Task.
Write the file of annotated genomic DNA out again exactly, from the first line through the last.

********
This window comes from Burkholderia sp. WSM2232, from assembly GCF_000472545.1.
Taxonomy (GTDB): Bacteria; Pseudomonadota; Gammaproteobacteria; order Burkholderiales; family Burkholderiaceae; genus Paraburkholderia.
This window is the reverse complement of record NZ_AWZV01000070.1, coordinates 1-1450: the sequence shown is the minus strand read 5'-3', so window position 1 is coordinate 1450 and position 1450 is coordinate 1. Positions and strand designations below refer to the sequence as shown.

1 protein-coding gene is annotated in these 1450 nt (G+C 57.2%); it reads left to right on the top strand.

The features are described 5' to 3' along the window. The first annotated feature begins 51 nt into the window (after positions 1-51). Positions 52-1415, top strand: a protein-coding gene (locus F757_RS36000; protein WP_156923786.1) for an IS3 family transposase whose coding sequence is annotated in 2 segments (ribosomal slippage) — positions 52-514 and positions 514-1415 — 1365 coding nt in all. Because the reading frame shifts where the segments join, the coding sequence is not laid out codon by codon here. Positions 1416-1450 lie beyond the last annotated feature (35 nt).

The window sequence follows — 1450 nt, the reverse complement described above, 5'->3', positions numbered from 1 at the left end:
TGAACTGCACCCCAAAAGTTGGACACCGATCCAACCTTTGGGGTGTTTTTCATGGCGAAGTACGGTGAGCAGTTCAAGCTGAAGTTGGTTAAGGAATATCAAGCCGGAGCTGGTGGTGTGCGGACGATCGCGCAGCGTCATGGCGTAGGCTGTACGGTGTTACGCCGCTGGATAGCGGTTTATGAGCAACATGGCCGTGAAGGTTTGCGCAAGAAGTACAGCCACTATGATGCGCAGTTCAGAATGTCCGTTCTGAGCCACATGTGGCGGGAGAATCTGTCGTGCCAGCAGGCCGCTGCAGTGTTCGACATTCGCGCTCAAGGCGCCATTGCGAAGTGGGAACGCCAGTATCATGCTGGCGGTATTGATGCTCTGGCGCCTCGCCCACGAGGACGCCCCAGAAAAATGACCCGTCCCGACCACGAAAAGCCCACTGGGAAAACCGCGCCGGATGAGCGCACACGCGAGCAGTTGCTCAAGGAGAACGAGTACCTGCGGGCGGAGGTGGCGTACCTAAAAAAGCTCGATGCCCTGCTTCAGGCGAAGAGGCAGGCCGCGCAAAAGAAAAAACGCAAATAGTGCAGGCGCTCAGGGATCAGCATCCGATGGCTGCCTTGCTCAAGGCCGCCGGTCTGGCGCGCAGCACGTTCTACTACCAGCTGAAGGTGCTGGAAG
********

This window comes from Burkholderia sp. WSM2232, from assembly GCF_000472545.1.
Taxonomy (GTDB): Bacteria; Pseudomonadota; Gammaproteobacteria; order Burkholderiales; family Burkholderiaceae; genus Paraburkholderia.
This window is the reverse complement of record NZ_AWZV01000070.1, coordinates 1-1450: the sequence shown is the minus strand read 5'-3', so window position 1 is coordinate 1450 and position 1450 is coordinate 1. Positions and strand designations below refer to the sequence as shown.

1 protein-coding gene is annotated in these 1450 nt (G+C 57.2%); it reads left to right on the top strand.

The features are described 5' to 3' along the window. The first annotated feature begins 51 nt into the window (after positions 1-51). Positions 52-1415, top strand: a protein-coding gene (locus F757_RS36000; protein WP_156923786.1) for an IS3 family transposase whose coding sequence is annotated in 2 segments (ribosomal slippage) — positions 52-514 and positions 514-1415 — 1365 coding nt in all. Because the reading frame shifts where the segments join, the coding sequence is not laid out codon by codon here. Positions 1416-1450 lie beyond the last annotated feature (35 nt).

The window sequence follows — 1450 nt, the reverse complement described above, 5'->3', positions numbered from 1 at the left end:
TGAACTGCACCCCAAAAGTTGGACACCGATCCAACCTTTGGGGTGTTTTTCATGGCGAAGTACGGTGAGCAGTTCAAGCTGAAGTTGGTTAAGGAATATCAAGCCGGAGCTGGTGGTGTGCGGACGATCGCGCAGCGTCATGGCGTAGGCTGTACGGTGTTACGCCGCTGGATAGCGGTTTATGAGCAACATGGCCGTGAAGGTTTGCGCAAGAAGTACAGCCACTATGATGCGCAGTTCAGAATGTCCGTTCTGAGCCACATGTGGCGGGAGAATCTGTCGTGCCAGCAGGCCGCTGCAGTGTTCGACATTCGCGCTCAAGGCGCCATTGCGAAGTGGGAACGCCAGTATCATGCTGGCGGTATTGATGCTCTGGCGCCTCGCCCACGAGGACGCCCCAGAAAAATGACCCGTCCCGACCACGAAAAGCCCACTGGGAAAACCGCGCCGGATGAGCGCACACGCGAGCAGTTGCTCAAGGAGAACGAGTACCTGCGGGCGGAGGTGGCGTACCTAAAAAAGCTCGATGCCCTGCTTCAGGCGAAGAGGCAGGCCGCGCAAAAGAAAAAACGCAAATAGTGCAGGCGCTCAGGGATCAGCATCCGATGGCTGCCTTGCTCAAGGCCGCCGGTCTGGCGCGCAGCACGTTCTACTACCAGCTGAAGGTGCTGGAAG